“A friend of Colonel Lindbergh declared that a ransom note was found pinned to the window-sill, demanding £10,000 (at par) for the baby’s return.”
Naturally, Colonel Lindbergh was going to do whatever it would take to get his son returned to him safely, so he followed the instructions laid out by the unknown abductor. The Boston Evening Transcript also reported on this turn of events on May 12:
“The $10,000 was to have been the first payment of a total of $50,000 and Colonel Lindbergh was instructed to place the money between the leaves of a magazine and mail it to White River Junction. No evidence was furnished for identification.”
The police also had another lead, also written in the Boston Evening Transcript:
“A bottle found floating in the Merrimack River contained a note addressed to Colonel Lindbergh saying that the writer had found the Lindbergh baby and was being held prisoner with him at Tyngsboro. Though little credence was placed in the note, an investigation was started immediately.”
The police were determined to follow any potential lead, no matter how small it was. The Daily Herald appropriately conveys the suspense during the time Lindbergh and the police followed the ransom note:
“While the mother and father of the baby were employing famous gangsters to work with the police in tracking down the child, the kidnappers were preparing the cruellest of their acts.”
“The money had been paid. A secret rendezvous had been arranged.”
“He reached the rendezvous. He waited, hidden, for the sign that the criminals were bringing his child back. Minutes ticked on. Hours…”
“Then, while the whole world waited breathlessly for news, while the cables of continents were flashing out inquiries, came the bombshell.”
“The famous Colonel Charles Lindbergh, the first man to fly solo across the Atlantic, had been double-crossed.”
“He had paid the £10,000 ransom, he had kept the rendezvous without making any attempt to capture the kidnappers yet he had been swindled. His hopes had gone…”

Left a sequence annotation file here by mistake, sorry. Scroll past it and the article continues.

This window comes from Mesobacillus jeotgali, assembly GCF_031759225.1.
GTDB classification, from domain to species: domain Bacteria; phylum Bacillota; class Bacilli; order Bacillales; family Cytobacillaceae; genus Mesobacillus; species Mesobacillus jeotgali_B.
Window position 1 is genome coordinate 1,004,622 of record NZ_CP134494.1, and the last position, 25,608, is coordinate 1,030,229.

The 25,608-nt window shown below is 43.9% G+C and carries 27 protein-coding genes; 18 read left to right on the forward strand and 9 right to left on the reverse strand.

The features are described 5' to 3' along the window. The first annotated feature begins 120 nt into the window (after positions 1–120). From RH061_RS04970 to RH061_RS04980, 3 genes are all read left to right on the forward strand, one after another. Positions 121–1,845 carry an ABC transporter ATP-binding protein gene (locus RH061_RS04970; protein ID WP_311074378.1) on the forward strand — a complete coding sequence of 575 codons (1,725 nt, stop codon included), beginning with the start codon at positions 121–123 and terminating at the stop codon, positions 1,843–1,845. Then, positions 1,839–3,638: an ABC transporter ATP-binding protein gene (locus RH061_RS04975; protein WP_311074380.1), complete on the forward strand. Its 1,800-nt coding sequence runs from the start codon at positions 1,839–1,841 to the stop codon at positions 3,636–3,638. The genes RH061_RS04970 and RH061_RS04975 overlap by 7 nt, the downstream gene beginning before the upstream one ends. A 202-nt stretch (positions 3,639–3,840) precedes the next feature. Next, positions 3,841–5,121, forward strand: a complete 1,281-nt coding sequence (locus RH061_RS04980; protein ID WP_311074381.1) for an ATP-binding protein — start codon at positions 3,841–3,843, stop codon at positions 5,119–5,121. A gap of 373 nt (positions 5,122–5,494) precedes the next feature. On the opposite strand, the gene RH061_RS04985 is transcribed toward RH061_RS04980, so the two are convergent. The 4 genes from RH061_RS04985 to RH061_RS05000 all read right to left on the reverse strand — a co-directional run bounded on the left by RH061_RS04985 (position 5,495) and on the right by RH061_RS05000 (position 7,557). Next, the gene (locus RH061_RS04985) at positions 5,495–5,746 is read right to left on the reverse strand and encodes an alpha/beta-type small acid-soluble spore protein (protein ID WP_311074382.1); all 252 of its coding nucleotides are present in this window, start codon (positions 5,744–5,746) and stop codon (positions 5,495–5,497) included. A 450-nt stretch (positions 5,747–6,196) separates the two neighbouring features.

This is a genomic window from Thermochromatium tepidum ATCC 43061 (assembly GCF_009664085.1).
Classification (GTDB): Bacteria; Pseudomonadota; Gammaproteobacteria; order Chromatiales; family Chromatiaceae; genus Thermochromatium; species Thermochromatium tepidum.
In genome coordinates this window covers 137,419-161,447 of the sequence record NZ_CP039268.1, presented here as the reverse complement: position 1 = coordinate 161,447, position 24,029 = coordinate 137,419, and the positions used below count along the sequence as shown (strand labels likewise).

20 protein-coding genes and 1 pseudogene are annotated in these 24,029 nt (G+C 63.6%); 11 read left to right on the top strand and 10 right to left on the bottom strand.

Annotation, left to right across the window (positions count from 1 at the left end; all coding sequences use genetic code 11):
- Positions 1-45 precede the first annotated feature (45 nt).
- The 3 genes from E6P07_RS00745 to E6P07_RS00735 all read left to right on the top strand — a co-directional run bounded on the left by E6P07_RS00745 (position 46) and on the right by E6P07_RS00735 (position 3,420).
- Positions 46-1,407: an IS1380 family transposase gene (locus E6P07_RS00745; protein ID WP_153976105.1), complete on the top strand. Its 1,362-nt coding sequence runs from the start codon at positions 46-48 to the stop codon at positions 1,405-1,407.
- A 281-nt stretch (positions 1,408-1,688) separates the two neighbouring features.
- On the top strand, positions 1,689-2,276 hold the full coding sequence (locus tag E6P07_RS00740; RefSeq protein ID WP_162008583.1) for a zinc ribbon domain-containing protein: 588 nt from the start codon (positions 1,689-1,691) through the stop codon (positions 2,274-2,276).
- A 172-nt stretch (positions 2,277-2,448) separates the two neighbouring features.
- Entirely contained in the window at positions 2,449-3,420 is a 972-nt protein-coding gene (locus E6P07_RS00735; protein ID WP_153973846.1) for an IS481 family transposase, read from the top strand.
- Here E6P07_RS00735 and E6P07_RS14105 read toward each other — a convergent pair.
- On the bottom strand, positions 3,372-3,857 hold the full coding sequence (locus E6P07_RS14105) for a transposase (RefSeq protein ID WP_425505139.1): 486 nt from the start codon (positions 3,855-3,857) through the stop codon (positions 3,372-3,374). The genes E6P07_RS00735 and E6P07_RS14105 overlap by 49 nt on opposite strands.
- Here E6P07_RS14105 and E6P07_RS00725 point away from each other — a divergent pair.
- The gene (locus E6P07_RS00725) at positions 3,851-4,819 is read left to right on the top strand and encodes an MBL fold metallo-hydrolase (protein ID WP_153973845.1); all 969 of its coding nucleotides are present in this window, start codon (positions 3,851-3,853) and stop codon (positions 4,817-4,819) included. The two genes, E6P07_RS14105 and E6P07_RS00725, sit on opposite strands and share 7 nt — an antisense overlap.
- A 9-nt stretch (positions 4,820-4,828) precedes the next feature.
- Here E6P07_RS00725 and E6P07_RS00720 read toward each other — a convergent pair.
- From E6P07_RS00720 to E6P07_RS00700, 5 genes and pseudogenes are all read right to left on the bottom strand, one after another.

The kidnappers had not kept their side of the bargain, taking money from Lindbergh and failing to return the child safely. This was the last hope the Lindbergh’s had to see their baby alive again. As the Daily Herald continues:
“Throughout the whole of the drama there has been the ray of hope that the child would be found. Rumours, almost unbelievable rumours, were followed up as carefully as if they had been concrete clues.”
Photos of the Lindbergh family in the Daily Herald – Colonel Lindbergh (left), the baby Charles Jr. (middle) and Mrs. Lindbergh (right)
On May 13, 1932, the Daily Mirror dedicated the entirety of its front page to the Lindbergh case, informing readers in the United Kingdom that the baby had been murdered. This Lindbergh kidnapping newspaper feature printed the headline “Lindbergh Baby Found Dead,” and dedicated the entire front page to the case.
The St. Paul Pioneer Press printed the following headline on the same day:
St. Paul Pioneer Press headline, Friday, May 13, 1932
The report in the St. Paul Pioneer Press revealed the following information about the discovery of the baby’s body:
“The child had been murdered.”
“Blows on the head, inflicted probably on the same March night he was kidnaped from the home of his famous father, caused the infant’s death.”
“The body, lying face down in a depression and partly covered by leaves and windblown debris, was discovered…”
“The baby had been struck once on the top of the head on the left side and once on the right below the ear, either blow so violently delivered that it would have caused instant death.”
The news that the baby’s body had been discovered had made headline news even across the Atlantic, showing that even the international public were watching the case closely and were shocked by the devastating events that occurred.
The Daily Mirror reports on the discovery of the baby, providing readers with details on how his body was found. The report states that only the skeleton of the child was found, and was first sighted by two men who were passing by:
“They suddenly came across the skeleton almost concealed under a pile of leaves and earth.”